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galliard

or gaillard

[gal-yerd] /ˈgæl yərd/
noun
1.
a spirited dance for two dancers in triple rhythm, common in the 16th and 17th centuries.
Origin of galliard
1525-1535
1525-35; < Middle French gaillard, noun use of adj.: lively, vigorous (> Middle English gaillard, late Middle English galyarde), probably < Gallo-Romance *galia < Celtic (compare MIr gal warlike ardor, valor); see -ard
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Based on the Random House Dictionary, © Random House, Inc. 2015.
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Examples from the Web for galliard
Historical Examples
  • William Johnstone of Wamphray, called the galliard, was a noted freebooter.

  • To avoid this, galliard had swung him towards the bed, and hurled him on to it.

    The Tavern Knight Rafael Sabatini
  • With his eyes still fixed in a gaze of stupefaction upon galliard's face, Kenneth took the paper.

    The Tavern Knight Rafael Sabatini
  • galliard bowed his head; then, turning, he took the Bible from the table.

    The Tavern Knight Rafael Sabatini
  • Anon they went yet paler than their wont, as galliard rested the point of his sword against the fellow's neck.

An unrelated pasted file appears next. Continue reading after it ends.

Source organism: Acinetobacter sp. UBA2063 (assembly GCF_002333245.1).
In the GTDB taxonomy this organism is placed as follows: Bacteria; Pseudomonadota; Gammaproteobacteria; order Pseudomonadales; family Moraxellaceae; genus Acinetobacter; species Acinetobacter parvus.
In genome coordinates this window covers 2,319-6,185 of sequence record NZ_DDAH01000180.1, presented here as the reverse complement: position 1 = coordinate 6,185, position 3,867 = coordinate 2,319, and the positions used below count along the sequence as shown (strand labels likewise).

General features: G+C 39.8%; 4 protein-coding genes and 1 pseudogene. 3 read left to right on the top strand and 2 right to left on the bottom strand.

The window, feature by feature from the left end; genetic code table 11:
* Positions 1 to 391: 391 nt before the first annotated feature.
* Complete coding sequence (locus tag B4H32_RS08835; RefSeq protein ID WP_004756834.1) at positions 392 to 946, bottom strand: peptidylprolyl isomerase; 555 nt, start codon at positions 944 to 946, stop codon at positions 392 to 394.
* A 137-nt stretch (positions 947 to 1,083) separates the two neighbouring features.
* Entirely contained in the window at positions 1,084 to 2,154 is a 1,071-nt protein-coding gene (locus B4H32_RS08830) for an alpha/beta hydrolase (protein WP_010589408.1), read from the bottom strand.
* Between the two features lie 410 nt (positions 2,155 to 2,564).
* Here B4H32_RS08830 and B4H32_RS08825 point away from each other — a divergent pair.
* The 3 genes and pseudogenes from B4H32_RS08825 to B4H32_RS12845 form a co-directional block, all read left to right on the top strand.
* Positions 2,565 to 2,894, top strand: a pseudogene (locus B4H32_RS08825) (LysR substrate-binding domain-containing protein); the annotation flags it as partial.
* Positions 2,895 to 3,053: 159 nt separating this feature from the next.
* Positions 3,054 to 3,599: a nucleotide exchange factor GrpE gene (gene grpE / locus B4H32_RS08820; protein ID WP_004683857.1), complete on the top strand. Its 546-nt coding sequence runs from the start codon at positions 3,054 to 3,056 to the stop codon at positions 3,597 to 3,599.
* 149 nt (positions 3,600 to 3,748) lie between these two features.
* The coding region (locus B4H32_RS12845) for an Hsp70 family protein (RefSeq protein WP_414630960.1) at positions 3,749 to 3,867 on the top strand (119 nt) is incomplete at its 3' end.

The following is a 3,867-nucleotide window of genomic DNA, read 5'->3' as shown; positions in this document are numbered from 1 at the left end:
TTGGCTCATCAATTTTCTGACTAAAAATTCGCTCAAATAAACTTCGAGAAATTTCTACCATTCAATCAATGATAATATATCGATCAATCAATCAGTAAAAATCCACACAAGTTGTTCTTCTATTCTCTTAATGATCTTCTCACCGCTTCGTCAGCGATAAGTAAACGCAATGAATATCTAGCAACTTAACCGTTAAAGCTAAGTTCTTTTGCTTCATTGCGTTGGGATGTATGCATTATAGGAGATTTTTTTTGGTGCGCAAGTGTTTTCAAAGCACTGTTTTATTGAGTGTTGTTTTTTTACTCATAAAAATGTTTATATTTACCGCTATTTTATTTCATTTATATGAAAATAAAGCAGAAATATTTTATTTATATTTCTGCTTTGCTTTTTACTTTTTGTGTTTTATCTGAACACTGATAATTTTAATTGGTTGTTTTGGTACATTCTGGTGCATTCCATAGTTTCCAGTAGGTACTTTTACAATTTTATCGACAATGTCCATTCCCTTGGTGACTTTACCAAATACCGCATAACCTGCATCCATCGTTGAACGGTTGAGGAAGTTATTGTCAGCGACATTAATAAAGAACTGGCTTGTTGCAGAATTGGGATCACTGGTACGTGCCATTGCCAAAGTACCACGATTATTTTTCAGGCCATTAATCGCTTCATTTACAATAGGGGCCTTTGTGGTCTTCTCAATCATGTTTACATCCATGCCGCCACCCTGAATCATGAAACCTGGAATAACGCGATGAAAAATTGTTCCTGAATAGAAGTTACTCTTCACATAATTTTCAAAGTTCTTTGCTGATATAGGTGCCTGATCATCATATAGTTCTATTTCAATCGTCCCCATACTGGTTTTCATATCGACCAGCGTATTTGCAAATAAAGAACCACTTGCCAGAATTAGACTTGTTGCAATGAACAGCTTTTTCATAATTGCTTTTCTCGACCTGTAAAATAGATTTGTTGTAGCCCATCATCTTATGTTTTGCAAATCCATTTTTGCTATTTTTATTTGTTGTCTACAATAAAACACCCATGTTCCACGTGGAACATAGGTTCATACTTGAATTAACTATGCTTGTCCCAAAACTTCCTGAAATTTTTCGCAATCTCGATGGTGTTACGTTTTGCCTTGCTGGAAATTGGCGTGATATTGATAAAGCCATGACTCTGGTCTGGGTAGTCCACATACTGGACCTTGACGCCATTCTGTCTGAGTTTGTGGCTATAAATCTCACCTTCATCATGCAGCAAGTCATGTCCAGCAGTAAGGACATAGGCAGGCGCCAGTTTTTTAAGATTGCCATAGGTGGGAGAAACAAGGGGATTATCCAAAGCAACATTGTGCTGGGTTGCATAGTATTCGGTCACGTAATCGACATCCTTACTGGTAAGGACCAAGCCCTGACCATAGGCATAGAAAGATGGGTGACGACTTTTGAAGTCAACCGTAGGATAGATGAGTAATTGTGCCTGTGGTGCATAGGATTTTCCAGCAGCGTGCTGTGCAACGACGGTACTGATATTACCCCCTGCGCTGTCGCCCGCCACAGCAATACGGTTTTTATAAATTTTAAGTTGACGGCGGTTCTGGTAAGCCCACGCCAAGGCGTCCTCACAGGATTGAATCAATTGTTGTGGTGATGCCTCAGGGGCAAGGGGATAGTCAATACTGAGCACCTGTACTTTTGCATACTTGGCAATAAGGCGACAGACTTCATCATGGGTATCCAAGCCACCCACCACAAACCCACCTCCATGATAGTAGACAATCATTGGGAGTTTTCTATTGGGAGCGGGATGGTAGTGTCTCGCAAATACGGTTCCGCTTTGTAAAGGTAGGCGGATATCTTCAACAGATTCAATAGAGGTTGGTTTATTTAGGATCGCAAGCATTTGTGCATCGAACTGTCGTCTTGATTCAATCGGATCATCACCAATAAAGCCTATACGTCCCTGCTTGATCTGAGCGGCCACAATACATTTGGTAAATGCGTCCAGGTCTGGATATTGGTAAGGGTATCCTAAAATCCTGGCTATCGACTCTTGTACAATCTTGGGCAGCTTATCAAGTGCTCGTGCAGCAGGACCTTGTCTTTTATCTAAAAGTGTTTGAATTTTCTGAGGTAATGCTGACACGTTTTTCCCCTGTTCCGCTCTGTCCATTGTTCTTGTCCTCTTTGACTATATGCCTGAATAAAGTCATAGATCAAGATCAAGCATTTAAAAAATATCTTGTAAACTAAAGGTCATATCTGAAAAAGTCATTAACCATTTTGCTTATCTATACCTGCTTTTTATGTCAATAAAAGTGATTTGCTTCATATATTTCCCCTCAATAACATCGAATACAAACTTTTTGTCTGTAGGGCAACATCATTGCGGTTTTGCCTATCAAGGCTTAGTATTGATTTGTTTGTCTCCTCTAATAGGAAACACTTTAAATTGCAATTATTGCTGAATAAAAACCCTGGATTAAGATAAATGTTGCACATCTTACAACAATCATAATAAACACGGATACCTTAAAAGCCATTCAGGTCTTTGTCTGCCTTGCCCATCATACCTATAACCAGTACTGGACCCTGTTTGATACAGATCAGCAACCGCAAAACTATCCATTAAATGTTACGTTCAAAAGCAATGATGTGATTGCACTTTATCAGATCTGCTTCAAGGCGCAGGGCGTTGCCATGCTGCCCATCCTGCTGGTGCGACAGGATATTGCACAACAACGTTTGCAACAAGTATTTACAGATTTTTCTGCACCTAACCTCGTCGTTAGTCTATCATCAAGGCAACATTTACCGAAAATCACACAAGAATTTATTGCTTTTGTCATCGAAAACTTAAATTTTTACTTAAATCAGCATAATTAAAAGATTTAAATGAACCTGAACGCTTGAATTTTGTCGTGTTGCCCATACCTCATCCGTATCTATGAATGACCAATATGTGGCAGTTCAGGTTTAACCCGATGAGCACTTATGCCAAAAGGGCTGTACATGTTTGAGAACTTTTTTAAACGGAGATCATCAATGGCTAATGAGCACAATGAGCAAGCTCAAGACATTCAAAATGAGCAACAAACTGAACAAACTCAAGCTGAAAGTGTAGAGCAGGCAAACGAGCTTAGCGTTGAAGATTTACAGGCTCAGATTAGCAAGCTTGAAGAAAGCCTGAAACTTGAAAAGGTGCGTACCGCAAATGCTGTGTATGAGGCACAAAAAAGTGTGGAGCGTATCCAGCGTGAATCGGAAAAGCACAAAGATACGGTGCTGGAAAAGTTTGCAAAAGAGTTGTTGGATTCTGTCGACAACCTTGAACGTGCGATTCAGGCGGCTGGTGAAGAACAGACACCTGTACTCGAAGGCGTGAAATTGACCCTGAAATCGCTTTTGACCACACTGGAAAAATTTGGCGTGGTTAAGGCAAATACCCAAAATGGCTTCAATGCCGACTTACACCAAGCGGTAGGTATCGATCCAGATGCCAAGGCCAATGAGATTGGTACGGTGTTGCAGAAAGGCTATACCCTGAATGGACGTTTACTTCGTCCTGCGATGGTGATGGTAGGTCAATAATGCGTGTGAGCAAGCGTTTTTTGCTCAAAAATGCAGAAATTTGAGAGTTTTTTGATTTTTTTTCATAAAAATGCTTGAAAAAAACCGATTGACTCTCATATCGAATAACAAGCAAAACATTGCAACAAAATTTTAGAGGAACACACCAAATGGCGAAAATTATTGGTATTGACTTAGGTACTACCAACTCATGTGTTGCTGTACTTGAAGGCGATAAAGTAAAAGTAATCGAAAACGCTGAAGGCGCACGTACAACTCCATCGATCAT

The Tavern Knight Rafael Sabatini
  • Startled by her words and the tone of them, galliard turned his head that he might observe her.

    The Tavern Knight Rafael Sabatini
  • "It is no lie," Joseph cried, in accents so earnest that some of the unbelief passed again from galliard's face.

    The Tavern Knight Rafael Sabatini
  • He realized that he was mastered, and that at any moment galliard might send home his blade.

    The Tavern Knight Rafael Sabatini
  • Then galliard spoke at last, and the mildness of his tone filled Kenneth with a new dread.

    The Tavern Knight Rafael Sabatini
  • Despite himself, galliard winced, and his glance fell before Hogan's.

    The Tavern Knight Rafael Sabatini
British Dictionary definitions for galliard

galliard

/ˈɡæljəd/
noun
1.
a spirited dance in triple time for two persons, popular in the 16th and 17th centuries
2.
a piece of music composed for this dance
adjective
3.
(archaic) lively; spirited
Word Origin
C14: from Old French gaillard valiant, perhaps of Celtic origin
Collins English Dictionary - Complete & Unabridged 2012 Digital Edition
© William Collins Sons & Co. Ltd. 1979, 1986 © HarperCollins
Publishers 1998, 2000, 2003, 2005, 2006, 2007, 2009, 2012
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10
13
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